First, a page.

Since the beginning of the school year I have been using cell phones in my classroom as a way to help connect my students with technology and to use as a worthwhile digital writing tool. Notably, I have written about a social platform called Celly in past blogs and how I believe it can be used for middle school or high school classrooms. Lately I have been giving a lot of thought about cell phones and their place in schools and the classroom. As a teacher, parent, and writer I try to look at the use of cell phones from several different perspectives.
To begin, controversy has been surrounding school policies on cell phones for the past several years. Recently a local paper wrote an article about how local schools are embracing technology and trying different digital tools such as tablets, cell phones, and laptops. The one section of the article discusses how policies are becoming more liberal and students are able to use their cell phones between classes without punishment. Administrators and school boards are looking more closely at their current policies and trying to decide how to change it without students taking advantage of the policy. For example, students might be able to cheat or use their phone to cyber-bully with access to social media. School districts need to look deeper into the use of cell phones by students. School districts need to allow students and teachers to use them in their classrooms, not just in the hallways. One teacher in the article is quoted as saying he felt cell phones were still a distraction in the classroom, but he sometimes allowed students to send him pictures. I have to question this teacher’s thought process. Even if a school district is allowing students to access their cell phone, a teacher can not put themselves in danger by allowing students to send pictures to them. Practices in the classroom such as this can and are giving the use of cell phones in an educational setting a bad rap. Integrating a technology such as a cell phone into a specific lesson will garnish more positive feedback and lead to more teachers, parents, and school districts being willing to look at their policies and be more inclined to change them for a 21st century learner.
Besides reading and thinking about school policies on cell phones, there is something to be said about students using mobile devices in a classroom and more students being willing to participate. Back in May of 2011, The New York Times published an article on Social Media and using it to generate more classroom discussion. Could using cell phones and social platforms like Celly be a way to get reluctant students to participate or are we encouraging students to be less confrontational? I am really on the fence about this discussion. There is a part of me as a teacher that really likes to see a student squirm when asked to bring their voice into a discussion. The moment that a student is uncomfortable is a moment where a student grows and it disciplines us as a teacher to not bail them out of a tough situation. Teachers see cell phones and social media as another distraction to students, rather than a tool where it could help students participate. I disagree with this based on my own experiences with my own students. The one day a week we use Celly and our Wiki space, my students are not cruising the internet or texting their friends. They are genuinely on task and there are thoughtful conversations taking place amongst members of the class. The only time I ever see my students playing games or surfing Youtube is if they finish their task early and when I ask my students to take care of their phones, I never have to ask twice. In the The New York Times Article, a student mentioned how he viewed his classmates as more intelligent and he could understand them more deeply. I am not sure using a social media tool can lead to deeper thinking. I believe that can be continued research on all of our parts. On the other hand, I do think we could reach students who are shy, afraid to ask questions in front of their peers, and students who genuinely have trouble expressing their ideas verbally. These are the students we try and poke and prod all year and barely get anything out of them when it comes to a classroom discussion. So, is bringing digital tools that are social into the classroom bridging a communication gap? Could Twitter or Edmodo help students and teachers have more in depth conversation about a given topic? Currently there are still a lot of people who doubt the use of such technologies in the classroom. In addition, there are educators, like myself, who utilize technology in the classroom and relate it to the current curriculum that is in place.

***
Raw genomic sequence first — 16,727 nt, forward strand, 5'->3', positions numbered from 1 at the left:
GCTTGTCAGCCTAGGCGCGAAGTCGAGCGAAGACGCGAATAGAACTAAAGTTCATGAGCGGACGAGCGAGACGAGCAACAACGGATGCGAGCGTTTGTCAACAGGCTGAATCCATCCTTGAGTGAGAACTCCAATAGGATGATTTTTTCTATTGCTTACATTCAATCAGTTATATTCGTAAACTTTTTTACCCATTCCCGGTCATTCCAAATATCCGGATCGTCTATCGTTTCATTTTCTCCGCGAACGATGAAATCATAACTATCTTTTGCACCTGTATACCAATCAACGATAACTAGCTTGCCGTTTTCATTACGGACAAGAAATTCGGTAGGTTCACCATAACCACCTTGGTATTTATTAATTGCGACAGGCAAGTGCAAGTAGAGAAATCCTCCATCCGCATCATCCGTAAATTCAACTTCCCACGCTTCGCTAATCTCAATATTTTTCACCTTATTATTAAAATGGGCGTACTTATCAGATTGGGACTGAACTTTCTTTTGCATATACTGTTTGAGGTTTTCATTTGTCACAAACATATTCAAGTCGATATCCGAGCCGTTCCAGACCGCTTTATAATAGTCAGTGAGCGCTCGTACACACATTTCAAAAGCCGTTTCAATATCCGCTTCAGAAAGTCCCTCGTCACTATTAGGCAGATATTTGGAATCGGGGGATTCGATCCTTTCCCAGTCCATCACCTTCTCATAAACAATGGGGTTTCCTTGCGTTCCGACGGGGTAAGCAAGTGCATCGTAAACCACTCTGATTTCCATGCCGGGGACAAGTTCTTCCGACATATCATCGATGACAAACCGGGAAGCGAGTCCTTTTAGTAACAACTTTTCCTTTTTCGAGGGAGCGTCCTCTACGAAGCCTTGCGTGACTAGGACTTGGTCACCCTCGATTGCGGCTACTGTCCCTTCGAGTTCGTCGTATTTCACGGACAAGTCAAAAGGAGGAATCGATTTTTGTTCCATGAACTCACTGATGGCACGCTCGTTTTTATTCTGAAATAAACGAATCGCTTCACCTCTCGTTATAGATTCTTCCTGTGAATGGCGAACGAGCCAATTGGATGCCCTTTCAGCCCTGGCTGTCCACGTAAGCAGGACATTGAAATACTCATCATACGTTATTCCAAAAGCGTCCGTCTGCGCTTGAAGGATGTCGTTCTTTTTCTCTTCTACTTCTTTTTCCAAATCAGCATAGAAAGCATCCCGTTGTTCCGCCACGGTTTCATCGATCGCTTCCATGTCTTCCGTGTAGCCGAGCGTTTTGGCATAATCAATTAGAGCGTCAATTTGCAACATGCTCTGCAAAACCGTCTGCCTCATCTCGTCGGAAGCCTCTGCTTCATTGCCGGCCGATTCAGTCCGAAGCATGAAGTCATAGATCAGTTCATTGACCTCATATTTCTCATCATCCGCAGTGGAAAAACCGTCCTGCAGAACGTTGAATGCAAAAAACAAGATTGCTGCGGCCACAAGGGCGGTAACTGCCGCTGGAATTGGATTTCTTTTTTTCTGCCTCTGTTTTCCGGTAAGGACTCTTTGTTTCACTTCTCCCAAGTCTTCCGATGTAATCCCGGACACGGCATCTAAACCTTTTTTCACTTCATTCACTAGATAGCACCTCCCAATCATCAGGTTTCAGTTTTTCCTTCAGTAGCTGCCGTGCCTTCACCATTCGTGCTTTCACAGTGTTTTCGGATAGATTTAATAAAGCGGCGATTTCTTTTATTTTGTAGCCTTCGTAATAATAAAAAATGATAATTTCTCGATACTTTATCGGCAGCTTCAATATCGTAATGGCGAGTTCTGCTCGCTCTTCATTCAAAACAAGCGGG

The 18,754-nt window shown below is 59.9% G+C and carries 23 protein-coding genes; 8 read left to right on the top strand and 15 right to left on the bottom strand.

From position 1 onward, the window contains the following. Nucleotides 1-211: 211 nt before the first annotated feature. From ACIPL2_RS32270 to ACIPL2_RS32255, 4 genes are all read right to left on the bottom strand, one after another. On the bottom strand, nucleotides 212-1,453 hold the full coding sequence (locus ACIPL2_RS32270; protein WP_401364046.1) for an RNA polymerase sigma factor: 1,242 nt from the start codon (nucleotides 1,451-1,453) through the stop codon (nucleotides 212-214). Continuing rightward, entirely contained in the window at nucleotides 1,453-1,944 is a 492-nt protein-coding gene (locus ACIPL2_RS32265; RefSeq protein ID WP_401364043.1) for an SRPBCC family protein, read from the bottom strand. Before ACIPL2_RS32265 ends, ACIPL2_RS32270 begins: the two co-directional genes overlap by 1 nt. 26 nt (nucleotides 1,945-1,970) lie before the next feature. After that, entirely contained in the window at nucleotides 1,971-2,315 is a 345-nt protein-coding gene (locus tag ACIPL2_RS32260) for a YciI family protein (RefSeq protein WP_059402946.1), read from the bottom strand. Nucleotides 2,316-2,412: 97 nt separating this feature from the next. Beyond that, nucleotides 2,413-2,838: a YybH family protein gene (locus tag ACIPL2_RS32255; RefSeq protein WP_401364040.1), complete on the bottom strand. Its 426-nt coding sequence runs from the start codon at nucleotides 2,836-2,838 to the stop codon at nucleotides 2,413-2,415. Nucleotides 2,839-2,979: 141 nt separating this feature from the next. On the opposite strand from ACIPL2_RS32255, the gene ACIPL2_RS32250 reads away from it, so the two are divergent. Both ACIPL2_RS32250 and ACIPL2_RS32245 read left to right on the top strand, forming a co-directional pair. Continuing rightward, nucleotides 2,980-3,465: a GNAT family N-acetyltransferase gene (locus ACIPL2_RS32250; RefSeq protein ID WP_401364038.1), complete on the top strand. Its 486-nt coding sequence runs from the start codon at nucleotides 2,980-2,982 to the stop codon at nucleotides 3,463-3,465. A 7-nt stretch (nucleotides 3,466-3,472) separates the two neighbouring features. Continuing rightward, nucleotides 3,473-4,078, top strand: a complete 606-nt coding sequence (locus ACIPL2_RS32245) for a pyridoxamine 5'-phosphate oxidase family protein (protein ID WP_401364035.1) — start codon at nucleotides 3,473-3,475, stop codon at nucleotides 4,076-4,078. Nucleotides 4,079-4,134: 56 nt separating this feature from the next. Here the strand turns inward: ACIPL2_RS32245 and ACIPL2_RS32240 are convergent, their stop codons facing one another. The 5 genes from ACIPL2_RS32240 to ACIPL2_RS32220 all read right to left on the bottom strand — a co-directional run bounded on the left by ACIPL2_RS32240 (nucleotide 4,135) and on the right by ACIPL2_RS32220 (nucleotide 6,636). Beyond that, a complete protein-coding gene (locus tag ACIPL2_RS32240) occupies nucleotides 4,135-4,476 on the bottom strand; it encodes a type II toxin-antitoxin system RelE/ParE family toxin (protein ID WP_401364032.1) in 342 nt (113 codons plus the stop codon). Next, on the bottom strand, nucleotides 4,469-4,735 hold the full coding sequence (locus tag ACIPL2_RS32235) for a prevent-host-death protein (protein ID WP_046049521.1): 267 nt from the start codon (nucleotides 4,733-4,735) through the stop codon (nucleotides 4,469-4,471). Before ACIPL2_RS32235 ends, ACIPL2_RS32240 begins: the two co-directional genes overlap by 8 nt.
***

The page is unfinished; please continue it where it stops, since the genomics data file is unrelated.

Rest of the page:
I encourage everyone to read the articles and form your own opinion, but to also keep an open mind to our 21st century learners.